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Suppose that I have a graph and I divided it to subgraphs which can be overlapping. I want to use these subgraphs in network analyses like centrality calculation, community detection etc. instead of using individual nodes.

Do you know any research about this topic?

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You seem to be heading towards to topic of network motifs (or graphlets), which are currently a hot research topic in a range of disciplines (e.g. computational biology). Finding useful patterns is part of "network motif detection" and "frequent subgraph mining". The literature is growing very rapidly in these areas.

Some examples that seem relevant to your question are:

  • Dividing a network into subgraphs has applications in data compression. If a subgraph appears numerous times over, it can be stored in a dictionary are copies are replaced by a dictionary reference. (Papers on this topic can be found by searching for "network motif graph compression" or "frequent subgraph graph compression".)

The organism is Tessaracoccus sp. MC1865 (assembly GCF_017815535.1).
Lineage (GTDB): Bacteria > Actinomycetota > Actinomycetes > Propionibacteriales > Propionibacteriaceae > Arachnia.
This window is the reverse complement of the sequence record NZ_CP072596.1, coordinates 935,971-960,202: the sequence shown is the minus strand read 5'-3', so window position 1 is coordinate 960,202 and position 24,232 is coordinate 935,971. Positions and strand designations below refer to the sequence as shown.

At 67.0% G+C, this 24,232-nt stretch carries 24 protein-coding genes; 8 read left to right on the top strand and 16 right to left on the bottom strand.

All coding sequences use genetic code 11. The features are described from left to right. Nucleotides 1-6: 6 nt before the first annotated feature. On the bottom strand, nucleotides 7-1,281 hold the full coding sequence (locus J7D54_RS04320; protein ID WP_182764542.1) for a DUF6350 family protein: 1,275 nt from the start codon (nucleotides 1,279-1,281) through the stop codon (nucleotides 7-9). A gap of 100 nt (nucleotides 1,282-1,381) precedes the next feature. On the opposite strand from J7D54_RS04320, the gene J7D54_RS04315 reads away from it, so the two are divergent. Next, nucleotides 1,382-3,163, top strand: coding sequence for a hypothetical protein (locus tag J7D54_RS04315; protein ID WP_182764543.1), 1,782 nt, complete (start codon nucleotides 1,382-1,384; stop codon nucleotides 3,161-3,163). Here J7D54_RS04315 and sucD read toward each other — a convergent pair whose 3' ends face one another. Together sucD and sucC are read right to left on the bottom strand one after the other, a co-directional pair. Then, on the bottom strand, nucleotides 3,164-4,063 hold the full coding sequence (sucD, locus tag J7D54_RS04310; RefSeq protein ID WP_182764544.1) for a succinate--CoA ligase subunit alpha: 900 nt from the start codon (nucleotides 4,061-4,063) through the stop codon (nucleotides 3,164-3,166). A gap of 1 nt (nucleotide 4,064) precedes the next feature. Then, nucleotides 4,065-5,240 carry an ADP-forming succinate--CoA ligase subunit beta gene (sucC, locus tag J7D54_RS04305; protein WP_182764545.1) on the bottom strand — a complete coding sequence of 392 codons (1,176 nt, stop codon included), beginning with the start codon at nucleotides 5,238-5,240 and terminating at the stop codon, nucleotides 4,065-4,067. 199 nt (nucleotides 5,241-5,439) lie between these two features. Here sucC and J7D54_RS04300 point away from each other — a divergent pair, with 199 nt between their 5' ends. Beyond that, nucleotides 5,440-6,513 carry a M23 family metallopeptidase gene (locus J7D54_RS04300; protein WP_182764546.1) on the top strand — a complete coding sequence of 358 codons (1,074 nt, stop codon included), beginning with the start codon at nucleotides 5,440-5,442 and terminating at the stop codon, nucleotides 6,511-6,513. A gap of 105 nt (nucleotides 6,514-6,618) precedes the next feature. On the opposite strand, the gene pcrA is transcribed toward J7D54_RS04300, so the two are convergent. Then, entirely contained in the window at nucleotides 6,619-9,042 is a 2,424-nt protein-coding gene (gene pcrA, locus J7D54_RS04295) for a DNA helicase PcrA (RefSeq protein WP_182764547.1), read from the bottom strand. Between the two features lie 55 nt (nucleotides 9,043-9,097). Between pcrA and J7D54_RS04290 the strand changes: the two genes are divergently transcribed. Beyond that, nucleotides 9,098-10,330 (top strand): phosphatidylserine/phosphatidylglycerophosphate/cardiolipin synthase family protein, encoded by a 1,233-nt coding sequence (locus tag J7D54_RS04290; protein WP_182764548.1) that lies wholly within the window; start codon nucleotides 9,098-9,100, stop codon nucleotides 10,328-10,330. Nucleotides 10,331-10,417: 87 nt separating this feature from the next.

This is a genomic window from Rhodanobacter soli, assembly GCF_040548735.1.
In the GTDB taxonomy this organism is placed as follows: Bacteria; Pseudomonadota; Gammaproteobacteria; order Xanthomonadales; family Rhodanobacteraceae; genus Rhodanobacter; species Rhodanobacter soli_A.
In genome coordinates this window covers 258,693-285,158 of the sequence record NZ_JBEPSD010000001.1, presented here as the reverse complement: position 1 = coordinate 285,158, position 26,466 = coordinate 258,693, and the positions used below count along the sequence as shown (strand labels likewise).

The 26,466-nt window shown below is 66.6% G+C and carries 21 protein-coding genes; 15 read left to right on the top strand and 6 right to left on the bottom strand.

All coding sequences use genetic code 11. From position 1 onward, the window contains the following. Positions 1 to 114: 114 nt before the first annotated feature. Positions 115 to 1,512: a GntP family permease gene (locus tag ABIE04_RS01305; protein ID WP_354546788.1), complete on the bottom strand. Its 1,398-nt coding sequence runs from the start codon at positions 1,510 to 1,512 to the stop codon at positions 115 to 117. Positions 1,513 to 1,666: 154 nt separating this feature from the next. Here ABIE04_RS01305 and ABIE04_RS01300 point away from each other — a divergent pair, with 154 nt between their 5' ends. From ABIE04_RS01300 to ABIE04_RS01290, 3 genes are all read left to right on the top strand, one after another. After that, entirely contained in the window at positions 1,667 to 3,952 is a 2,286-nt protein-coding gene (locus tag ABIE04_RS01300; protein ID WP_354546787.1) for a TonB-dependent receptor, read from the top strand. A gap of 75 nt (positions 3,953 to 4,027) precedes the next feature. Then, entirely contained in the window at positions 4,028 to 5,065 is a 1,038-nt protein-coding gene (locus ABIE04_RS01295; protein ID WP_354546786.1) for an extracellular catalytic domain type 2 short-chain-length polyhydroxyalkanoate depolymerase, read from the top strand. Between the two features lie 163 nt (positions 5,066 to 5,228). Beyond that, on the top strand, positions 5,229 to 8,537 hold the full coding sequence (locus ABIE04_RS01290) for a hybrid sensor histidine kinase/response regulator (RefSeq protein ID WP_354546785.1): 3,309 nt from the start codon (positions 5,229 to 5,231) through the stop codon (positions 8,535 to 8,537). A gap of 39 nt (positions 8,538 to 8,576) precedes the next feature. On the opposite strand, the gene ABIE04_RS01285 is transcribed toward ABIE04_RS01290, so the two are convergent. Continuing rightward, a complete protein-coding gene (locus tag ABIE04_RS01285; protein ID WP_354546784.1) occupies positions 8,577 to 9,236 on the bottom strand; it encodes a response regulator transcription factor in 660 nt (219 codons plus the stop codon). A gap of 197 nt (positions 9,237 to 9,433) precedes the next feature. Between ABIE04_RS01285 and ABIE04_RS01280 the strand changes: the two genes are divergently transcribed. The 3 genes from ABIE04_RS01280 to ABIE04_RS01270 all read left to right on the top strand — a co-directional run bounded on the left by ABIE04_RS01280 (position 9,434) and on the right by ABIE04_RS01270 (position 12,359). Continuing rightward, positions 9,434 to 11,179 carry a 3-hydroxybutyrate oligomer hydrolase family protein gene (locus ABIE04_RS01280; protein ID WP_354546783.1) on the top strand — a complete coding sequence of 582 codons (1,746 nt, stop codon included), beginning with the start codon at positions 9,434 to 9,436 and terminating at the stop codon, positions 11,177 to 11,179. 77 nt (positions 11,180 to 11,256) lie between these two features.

• Networks can be compared (e.g. model networks vs. real-world networks) via their "graphlet degree distribution" (e.g. ref.).

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Good directions, thanks. I suspect my subgraphs are not being simple so I don't expect higher frequencies for different subgraphs. One other point I really care about is how do they interact with other subgraphs such as does a specific subgraph very central to main graph? –  metdos Apr 18 '13 at 21:21
    
Another research about subgraps: people.cam.cornell.edu/~jugander/subgraphs –  metdos Apr 18 '13 at 21:22

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